It's easy to forget that we are all perfect in our own design. Sometimes we muck it up with habits and choices that do not serve us.
When it comes to healing, our notion of time can behave very strangely. It might speed up or it might be infinitely slow, like molasses. When we are eager for a loved one to get better, as I am now, it can seem like forever. The body heals at the rate that it heals. I remember Rachel Naomi Remen saying disease is a weird thing; it reveals itself when it’s ready to reveal itself. It can be frustrating when all sorts of symptoms appear, but no prognosis is certain. You are left wondering...where am I?
Rachel Naomi Remen, one of the pioneers of the mind-body health movement and relationship-centered care, is my inspiration for how to think about these unfathomable mysteries. How many of you have read (and reread) her book Kitchen Table Wisdom? I read it when it first came out and I was in culinary school. My copy is a dog-eared treasure on my shelf.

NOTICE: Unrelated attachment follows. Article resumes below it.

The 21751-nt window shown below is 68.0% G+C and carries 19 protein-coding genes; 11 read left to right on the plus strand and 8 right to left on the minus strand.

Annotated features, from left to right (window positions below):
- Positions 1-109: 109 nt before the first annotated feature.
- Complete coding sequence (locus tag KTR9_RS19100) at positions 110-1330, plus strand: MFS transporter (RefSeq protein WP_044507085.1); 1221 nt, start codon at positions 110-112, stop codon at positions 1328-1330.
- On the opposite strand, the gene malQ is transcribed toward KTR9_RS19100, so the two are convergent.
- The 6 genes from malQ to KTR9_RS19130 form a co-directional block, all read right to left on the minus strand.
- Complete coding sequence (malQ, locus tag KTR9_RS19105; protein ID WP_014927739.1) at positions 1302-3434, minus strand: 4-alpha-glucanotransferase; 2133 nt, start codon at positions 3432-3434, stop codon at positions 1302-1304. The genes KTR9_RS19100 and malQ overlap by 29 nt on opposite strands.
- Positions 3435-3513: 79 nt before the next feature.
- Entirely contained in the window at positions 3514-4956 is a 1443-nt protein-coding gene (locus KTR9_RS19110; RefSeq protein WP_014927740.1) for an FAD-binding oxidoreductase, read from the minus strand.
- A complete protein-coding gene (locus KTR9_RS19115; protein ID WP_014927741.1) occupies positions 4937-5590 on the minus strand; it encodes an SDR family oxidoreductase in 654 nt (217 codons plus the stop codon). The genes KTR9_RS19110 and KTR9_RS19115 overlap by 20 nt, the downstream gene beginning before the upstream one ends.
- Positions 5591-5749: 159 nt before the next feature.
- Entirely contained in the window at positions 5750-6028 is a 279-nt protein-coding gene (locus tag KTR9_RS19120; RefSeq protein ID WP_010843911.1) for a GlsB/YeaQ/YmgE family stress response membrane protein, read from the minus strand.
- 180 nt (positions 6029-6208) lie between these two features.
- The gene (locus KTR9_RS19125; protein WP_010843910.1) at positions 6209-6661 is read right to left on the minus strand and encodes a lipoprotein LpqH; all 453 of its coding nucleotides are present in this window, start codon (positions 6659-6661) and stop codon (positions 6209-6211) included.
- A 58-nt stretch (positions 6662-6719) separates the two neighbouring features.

Kitchen Table Wisdom is not about food! It’s about the unknowing, the mystery, the unanswered questions, the living in a state you can’t control. In other words, it’s about life!
But especially life on the edge, in a state where you’re trying to figure out things that are beyond your control, that affect your perception of time, that make time illusive. If you’re a caregiver, you know what I’m talking about. Or if you’ve been in that place yourself, or watched a dear friend or family member go through an illness. The hardest thing about the process is realizing that there are things that we can’t organize or control. We are not on terra firma. It’s a very uncomfortable feeling.
Just now I plucked my copy of Kitchen Table Wisdom from the shelf and it fell open to a chapter called “Mystery and Awe,” and this underlined passage:
“In some fairy tales there is a magic word which has the power to undo the spell that has imprisoned someone and freed them. When I was small, I would wait anxiously until the prince or the princess stumbled on the formula and said the healing words that would release them into life. Usually the words were some sort of nonsense like ‘Shazam.’ My magic words have turned out to be ‘I don’t know.’ ”
And on another page, underlined and starred, this: